Non-profit here maintains a 7,200-mile lifeline SanTan Sun News

Non-profit here maintains a 7,200-mile lifeline

July 10th, 2018 | by SanTan Sun News
Non-profit here maintains a 7,200-mile lifeline
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By Eric Newman

Tribune Staff Writer

From Falcon Field in Mesa, a group of Good Samaritans helps provide the only healthcare available to some 220,000 people Papua New Guinea. more than 7,200 miles away.

Indeed, the group belongs to a nonprofit called Samaritan Aviation, a Christian-based organization that distributes medicine and provides life flights to a hospital in 20 to 45 minutes instead of the days it would take villagers to reach it by canoe. The hospital is the only medical facility in a 37,000-square-mile area.

“In the past, these services did not exist, or took days, weeks, and even months for the supplies to reach remote clinics by road and canoe,” Samaritan Aviation notes on its website. “With our float planes, we can accomplish this life-saving task in a matter of hours, literally changing the lives of the people of the Sepik River Region.”

“Flying the only float plane in the entire country,” it adds, “we are impacting thousands of villagers in the remote areas, who would otherwise have little or no access to any form of healthcare.”

Recently, Samaritan Aviation showed off its Cessna 206 floating plane at Falcon Field so that people here could look at the aircraft that revolutionized medical service to people on the other side of the world.

“The plane has amphibious floats, which means there are wheels underneath. So, we can land on runways sometimes, but when it goes up in the air, the wheels come up and we can land in the river, which is over 700 miles long, so that we can get the patient safely for medical evaluation flights, bringing supplies or whatever we’re doing,” Samaritan Chief Operations Officer Bryan Yeager said.

Samaritan Aviation partnered with the Boram Hospital in Wewak and provides the medical supplies in large shipping containers through U.S. partners. It also helps send international experts and doctors to the Boram Hospital to conduct medical training and critical surgeries.

In addition, Samaritan Aviation works with the PNG National Department of Health to stock health outposts with medical supplies through the Area Medicine Storehouse in Wewak. Since its began in 2010, Samaritan Aviation has delivered over 142,000 pounds of medical supplies to 40 remote aid posts in the East Sepik Province.

Samaritan Aviation stresses that it “exists to demonstrate God’s love by addressing the health and medical needs of the people who live in the Sepik River Valley of Papua New Guinea.”

It frequently answers emergency life-flight calls for breached births, cerebral malaria, broken backs and deadly crocodile and snake bites as well as spear, arrow, and machete wounds.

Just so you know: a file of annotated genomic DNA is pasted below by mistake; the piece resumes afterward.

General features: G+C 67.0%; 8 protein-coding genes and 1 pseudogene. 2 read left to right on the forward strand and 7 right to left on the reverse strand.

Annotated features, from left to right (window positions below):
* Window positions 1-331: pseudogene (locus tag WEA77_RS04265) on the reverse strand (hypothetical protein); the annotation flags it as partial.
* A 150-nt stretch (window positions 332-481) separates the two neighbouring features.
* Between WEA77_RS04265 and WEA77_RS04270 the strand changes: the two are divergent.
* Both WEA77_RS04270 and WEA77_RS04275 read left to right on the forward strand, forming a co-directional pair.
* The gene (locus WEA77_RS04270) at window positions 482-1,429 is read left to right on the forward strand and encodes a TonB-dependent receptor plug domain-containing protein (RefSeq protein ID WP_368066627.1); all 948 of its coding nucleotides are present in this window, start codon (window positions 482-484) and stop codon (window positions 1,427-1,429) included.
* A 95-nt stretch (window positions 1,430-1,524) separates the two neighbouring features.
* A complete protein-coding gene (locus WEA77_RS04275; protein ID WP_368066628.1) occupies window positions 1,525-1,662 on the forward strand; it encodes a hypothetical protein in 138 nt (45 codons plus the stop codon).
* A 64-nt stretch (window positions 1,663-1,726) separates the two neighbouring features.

Co-founder and president Mark Palm, who lives full time in Papua New Guinea, makes many of the emergency flights. He said he appreciates the opportunity to make a difference for people. He recently returned to New Guinea from a month-long visit in Mesa.

A third-generation aviator whose grandfather flew in World War II, Palm knew even at age 16 that he wanted to help underprivileged people in the Third World. Back then, he was building houses with a church group in Mexico.

“I got a chance to see what other people live like, and experience the cultures of others, and I knew then after reading a devotional that God was telling me I needed to use my aviation skills in a remote part of the world,” he said.

For Palm and his staff, every day is a new challenge.

“One time I got a call and was told of a ‘wire’ sticking out of a guy’s stomach,” he recalled. “I show up, doing my whole scan, looking for crocodiles and all that stuff. And the guy is sitting in his canoe with a stone ax, and he’s got four feet or rebar sticking out of him. It went all the way through his body.”

He got the man to the hospital and two weeks later, the patient was released.

As important as the services Samaritan Aviation offers in Papua New Guinea are, the local government provides only about 20 percent of the funding for flights, repairs, supplies and more.

Thus, Samaritan Aviation relies on other’s generosity, though it stresses: “We are a mission-driven ministry, not a money-driven ministry. We have to be careful to raise the money we need while remembering our primary focus is building the kingdom of God.”

Palm added, “We rely on people that care to make a difference, and that’s why we’re out here. A lot of people don’t even know where Papua New Guinea is on a map, even though New Guinea is the second-largest island in the world, so we’re hoping to convince the people here to help people on the other side of the world.”

Palm said he, his wife and his three kids have fully integrated into the community. He even said there are several local New Guineans called “Mark,” named after him, as well as newborns named after his wife and children.

“It’s one of those things we’ve dedicated our entire life to, but we really are part of the community there,” he said, “and I think we’re ready to get back there and start helping people again.”

Information: samaviation.com

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